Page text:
Sometimes ideas will sort themselves out logically, or could do so, if we would only let them. The discovery of the burning house in the example given earlier should arrange itself immediately into,
At ten o’clock, immediately after Miss Jones had finished her solo, they found the house on fire.
Surely the fact that the house is on fire is of first importance in the sentence.
While we are on this topic, consider this sentence taken from a story in a Canadian newspaper, and changed only with respect to the river’s name.
A well-drilling rig was leaving town yesterday afternoon when it crashed through the South River bridge, seriously injuring two men.
Here we probably have a new record for illogical subordination. Put to use your hours of work in clausal analysis. A well-drilling rig was leaving town yesterday afternoon is the principal clause, the main idea. When it crashed through the South River bridge is a subordinate clause, logically containing a less important idea than that of the principal clause. But does it? Seriously injuring two men is a phrase, logically expressing an even less important idea than that of the subordinate clause. But does it?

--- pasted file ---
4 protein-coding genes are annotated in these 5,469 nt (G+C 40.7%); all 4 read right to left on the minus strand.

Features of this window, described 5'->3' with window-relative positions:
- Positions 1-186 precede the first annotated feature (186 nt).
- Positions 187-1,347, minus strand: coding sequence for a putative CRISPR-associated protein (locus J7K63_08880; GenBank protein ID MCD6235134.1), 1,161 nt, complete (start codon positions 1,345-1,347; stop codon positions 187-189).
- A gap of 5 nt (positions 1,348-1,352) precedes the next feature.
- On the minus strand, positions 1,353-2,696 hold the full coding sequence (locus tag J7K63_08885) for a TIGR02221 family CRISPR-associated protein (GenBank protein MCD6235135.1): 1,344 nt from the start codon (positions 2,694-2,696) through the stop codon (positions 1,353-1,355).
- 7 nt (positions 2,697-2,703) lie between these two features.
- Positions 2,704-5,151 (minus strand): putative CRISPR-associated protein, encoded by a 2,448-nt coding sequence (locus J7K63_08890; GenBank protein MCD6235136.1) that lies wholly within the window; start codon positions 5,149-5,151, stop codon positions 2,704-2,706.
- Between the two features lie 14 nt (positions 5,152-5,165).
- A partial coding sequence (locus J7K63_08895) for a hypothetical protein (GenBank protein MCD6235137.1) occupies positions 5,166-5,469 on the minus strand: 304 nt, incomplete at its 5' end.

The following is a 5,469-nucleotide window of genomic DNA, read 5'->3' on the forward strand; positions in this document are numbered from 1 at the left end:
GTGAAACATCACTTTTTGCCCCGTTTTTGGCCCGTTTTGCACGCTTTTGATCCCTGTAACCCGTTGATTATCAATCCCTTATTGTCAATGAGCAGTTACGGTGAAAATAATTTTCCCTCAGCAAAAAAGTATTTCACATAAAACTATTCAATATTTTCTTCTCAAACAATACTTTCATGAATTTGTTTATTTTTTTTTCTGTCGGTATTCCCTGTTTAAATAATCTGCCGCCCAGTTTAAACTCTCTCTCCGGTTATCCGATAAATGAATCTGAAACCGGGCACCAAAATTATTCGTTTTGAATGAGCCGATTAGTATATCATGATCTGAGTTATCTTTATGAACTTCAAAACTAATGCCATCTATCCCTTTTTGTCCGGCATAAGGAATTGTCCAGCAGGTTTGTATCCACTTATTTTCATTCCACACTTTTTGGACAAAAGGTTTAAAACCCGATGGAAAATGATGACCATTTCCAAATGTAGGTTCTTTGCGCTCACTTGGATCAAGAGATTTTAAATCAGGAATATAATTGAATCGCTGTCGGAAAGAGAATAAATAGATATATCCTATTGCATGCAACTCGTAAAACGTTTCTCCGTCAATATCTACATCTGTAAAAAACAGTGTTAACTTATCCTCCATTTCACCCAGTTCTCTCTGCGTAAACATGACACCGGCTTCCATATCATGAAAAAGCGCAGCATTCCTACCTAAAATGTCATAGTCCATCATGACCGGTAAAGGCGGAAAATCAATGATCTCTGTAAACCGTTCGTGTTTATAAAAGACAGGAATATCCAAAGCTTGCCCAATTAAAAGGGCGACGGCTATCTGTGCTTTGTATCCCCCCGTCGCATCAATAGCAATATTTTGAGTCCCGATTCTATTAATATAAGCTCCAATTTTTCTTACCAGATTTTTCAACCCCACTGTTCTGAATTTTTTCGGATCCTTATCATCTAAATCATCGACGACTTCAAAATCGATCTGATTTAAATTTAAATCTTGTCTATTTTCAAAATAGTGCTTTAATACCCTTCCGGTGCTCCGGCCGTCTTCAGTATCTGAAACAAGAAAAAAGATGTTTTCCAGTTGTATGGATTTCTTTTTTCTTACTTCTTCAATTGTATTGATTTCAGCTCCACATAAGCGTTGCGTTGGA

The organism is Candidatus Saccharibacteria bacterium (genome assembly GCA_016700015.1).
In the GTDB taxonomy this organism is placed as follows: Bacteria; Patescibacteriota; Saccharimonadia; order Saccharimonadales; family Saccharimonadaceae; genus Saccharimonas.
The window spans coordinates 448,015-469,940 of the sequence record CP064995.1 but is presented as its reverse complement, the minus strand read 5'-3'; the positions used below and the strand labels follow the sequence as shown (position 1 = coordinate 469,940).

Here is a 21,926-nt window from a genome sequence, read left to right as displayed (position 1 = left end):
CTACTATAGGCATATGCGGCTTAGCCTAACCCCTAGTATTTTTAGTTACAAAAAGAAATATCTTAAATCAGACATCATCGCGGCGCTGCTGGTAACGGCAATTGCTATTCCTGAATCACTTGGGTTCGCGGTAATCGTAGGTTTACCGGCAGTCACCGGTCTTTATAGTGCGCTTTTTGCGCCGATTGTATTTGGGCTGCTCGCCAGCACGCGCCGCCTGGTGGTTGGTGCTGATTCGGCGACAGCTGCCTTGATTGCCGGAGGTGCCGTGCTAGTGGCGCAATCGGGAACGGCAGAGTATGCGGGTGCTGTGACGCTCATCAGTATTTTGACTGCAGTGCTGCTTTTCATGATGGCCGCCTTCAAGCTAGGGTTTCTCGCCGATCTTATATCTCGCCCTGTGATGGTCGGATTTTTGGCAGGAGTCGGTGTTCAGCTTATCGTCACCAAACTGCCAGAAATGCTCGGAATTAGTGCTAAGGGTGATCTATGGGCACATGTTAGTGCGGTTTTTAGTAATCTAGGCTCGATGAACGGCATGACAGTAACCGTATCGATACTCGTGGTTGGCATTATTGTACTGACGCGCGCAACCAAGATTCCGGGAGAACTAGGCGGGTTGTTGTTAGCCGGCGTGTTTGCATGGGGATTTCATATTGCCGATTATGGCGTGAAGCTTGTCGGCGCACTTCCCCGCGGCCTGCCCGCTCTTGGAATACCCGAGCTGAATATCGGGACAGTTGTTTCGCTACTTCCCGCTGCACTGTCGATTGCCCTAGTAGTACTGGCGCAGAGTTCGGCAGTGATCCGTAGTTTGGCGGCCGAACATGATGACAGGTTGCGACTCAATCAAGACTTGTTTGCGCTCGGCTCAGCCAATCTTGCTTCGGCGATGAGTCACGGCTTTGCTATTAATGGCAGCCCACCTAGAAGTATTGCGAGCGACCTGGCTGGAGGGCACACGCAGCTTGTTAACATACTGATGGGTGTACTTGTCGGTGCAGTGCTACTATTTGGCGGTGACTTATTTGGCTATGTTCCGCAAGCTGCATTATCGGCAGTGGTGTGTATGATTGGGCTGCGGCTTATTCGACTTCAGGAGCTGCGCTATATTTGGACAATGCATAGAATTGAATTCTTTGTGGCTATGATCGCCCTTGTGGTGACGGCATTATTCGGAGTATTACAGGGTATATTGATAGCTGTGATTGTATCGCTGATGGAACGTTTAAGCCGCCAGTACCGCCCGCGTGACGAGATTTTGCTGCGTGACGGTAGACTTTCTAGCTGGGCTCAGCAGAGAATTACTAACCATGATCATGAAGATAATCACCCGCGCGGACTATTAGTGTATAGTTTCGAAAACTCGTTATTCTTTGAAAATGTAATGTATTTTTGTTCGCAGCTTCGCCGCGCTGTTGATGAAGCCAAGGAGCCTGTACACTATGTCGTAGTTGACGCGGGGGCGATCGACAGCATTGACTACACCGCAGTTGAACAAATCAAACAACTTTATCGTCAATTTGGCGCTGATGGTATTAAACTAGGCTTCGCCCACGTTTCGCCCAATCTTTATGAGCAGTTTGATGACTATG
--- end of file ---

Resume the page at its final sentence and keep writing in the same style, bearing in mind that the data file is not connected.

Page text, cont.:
Two men were seriously injured yesterday afternoon when a well-drilling rig, on its way out of town, crashed through the South River bridge.
Illogical subordination, pushing important ideas into the background by putting them into subordinate clauses and phrases and expressing minor ideas in principal clauses, bemuses the reader, makes him think his grip on reality is slackening. At last, of course, he decides that the writer, not he, is crazy, and turns on the television set. He may be exchanging bad for worse; nevertheless, you may be sure that he will not read illogically subordinated material.
Proper subordination of ideas in a sentence is often difficult. Its achievement, however, to the degree that sentences become clear, is necessary for the effective use of English.
Summary of Step 3
- sort out important ideas in your writing and express them in principal clauses
- put subordinate ideas in subordinate clauses and phrases
Robinson, Berton. 1963. 12 Steps to Effective Writing. Chapter 3.